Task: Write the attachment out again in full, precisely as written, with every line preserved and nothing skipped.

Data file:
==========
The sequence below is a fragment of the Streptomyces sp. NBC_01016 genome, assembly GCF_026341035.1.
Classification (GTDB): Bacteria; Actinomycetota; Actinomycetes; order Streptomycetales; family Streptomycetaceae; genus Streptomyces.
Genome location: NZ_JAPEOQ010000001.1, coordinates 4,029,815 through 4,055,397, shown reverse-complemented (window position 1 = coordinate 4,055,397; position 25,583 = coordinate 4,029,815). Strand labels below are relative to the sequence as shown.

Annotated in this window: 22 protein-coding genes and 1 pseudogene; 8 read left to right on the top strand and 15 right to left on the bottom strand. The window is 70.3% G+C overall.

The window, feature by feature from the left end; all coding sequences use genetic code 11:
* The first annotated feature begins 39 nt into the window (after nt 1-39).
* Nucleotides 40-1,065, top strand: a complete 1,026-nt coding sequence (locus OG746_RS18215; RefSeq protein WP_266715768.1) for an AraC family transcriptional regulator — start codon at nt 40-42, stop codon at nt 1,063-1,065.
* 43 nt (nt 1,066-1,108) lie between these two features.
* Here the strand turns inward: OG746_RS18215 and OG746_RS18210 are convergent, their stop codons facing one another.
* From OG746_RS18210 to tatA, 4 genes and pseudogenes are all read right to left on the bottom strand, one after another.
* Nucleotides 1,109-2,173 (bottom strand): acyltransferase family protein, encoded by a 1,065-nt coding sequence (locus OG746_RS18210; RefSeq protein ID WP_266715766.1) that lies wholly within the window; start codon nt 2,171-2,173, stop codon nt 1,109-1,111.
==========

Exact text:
The sequence below is a fragment of the Streptomyces sp. NBC_01016 genome, assembly GCF_026341035.1.
Classification (GTDB): Bacteria; Actinomycetota; Actinomycetes; order Streptomycetales; family Streptomycetaceae; genus Streptomyces.
Genome location: NZ_JAPEOQ010000001.1, coordinates 4,029,815 through 4,055,397, shown reverse-complemented (window position 1 = coordinate 4,055,397; position 25,583 = coordinate 4,029,815). Strand labels below are relative to the sequence as shown.

Annotated in this window: 22 protein-coding genes and 1 pseudogene; 8 read left to right on the top strand and 15 right to left on the bottom strand. The window is 70.3% G+C overall.

The window, feature by feature from the left end; all coding sequences use genetic code 11:
* The first annotated feature begins 39 nt into the window (after nt 1-39).
* Nucleotides 40-1,065, top strand: a complete 1,026-nt coding sequence (locus OG746_RS18215; RefSeq protein WP_266715768.1) for an AraC family transcriptional regulator — start codon at nt 40-42, stop codon at nt 1,063-1,065.
* 43 nt (nt 1,066-1,108) lie between these two features.
* Here the strand turns inward: OG746_RS18215 and OG746_RS18210 are convergent, their stop codons facing one another.
* From OG746_RS18210 to tatA, 4 genes and pseudogenes are all read right to left on the bottom strand, one after another.
* Nucleotides 1,109-2,173 (bottom strand): acyltransferase family protein, encoded by a 1,065-nt coding sequence (locus OG746_RS18210; RefSeq protein ID WP_266715766.1) that lies wholly within the window; start codon nt 2,171-2,173, stop codon nt 1,109-1,111.